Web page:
Radiation doses to patients during contrast examinations of the gastrointestinal tract.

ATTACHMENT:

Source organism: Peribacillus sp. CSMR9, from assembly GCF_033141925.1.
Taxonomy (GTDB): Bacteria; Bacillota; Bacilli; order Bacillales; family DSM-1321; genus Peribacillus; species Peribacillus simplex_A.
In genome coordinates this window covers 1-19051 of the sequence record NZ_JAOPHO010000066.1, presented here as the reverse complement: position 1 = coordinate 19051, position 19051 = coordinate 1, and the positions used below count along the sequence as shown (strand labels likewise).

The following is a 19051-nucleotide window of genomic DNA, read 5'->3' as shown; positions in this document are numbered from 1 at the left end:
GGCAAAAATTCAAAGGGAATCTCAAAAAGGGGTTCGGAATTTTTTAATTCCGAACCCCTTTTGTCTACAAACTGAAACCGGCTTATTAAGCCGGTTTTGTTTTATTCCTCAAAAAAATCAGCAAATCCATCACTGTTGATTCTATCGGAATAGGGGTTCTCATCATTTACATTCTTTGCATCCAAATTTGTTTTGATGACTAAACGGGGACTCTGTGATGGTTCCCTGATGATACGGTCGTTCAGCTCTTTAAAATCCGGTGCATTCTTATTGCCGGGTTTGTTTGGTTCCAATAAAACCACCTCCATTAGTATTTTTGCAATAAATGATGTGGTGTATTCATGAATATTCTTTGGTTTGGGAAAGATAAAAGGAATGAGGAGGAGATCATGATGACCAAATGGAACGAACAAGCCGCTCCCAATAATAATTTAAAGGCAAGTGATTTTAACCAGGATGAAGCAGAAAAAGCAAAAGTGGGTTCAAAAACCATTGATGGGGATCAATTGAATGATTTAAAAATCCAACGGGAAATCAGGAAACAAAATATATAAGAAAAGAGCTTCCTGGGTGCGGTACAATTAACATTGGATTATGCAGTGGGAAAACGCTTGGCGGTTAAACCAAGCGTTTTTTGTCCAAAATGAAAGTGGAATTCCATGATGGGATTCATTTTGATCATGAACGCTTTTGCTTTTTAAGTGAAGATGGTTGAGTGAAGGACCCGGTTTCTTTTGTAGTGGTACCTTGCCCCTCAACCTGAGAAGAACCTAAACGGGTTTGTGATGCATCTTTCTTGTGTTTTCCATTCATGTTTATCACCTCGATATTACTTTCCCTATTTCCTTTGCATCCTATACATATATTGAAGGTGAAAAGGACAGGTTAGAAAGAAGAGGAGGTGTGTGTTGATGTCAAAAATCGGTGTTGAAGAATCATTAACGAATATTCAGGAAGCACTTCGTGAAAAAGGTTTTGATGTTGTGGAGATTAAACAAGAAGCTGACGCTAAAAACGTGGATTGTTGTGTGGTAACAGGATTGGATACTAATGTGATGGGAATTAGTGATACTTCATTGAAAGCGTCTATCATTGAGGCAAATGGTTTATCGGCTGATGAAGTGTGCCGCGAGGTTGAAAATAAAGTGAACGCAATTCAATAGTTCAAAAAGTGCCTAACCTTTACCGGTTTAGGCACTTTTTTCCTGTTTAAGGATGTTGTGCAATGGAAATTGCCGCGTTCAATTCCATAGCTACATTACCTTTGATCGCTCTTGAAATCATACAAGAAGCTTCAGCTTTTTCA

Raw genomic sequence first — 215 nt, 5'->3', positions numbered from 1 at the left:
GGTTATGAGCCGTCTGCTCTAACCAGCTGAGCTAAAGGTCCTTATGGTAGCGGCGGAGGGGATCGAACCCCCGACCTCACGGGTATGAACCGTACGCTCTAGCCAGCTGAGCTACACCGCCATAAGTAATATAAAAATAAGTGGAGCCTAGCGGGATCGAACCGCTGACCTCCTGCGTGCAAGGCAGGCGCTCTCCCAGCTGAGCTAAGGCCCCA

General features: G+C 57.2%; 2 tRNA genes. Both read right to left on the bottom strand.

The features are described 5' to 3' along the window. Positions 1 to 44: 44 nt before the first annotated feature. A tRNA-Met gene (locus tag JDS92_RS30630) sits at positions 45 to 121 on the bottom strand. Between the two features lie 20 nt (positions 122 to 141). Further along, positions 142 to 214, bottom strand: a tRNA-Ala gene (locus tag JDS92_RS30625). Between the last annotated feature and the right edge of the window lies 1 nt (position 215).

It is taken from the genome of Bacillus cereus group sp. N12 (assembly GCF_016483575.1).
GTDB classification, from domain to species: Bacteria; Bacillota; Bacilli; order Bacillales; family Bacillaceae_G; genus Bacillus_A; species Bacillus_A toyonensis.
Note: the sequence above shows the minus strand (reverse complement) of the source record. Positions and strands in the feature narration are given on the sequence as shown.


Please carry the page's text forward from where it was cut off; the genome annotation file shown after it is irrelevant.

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Radiation doses received by patients undergoing radiological examinations of the gastrointestinal tract have been measured in 405 patients at two major hospitals in Nairobi using thermoluminescent LiF dosimeters. Skin-entry doses were found to be high at one of the facilities (A) and very high at the other (B). Barium meal delivered mean doses of 77 mGy (7.7 rad) and 558 mGy (55.8 rad) at facilities A and B respectively, while the corresponding mean values for barium enema were 93 mGy (9.3 rad) and 712 mGy (71.2 rad). Differences between the two hospital mean doses were highly significant (p < 0.001). Doses to the thyroid gland and the gonads were also generally higher than those reported in other similar studies. Poor performance of old and ill-maintained radiological equipment, among other possible factors, is suggested to be the main cause of excessive patient exposure. Radiation risks to patients are considered in the context of such high doses being received by a generally young patient population. The authors suggest that there ought to be limits on the extent to which social and economic considerations in the provision of radiological services should be allowed to compromise sound principles in the radiation protection of the patient. It is recommended that increased efforts be directed at establishing and supporting quality assurance programmes for the performance testing of radiological equipment in Africa.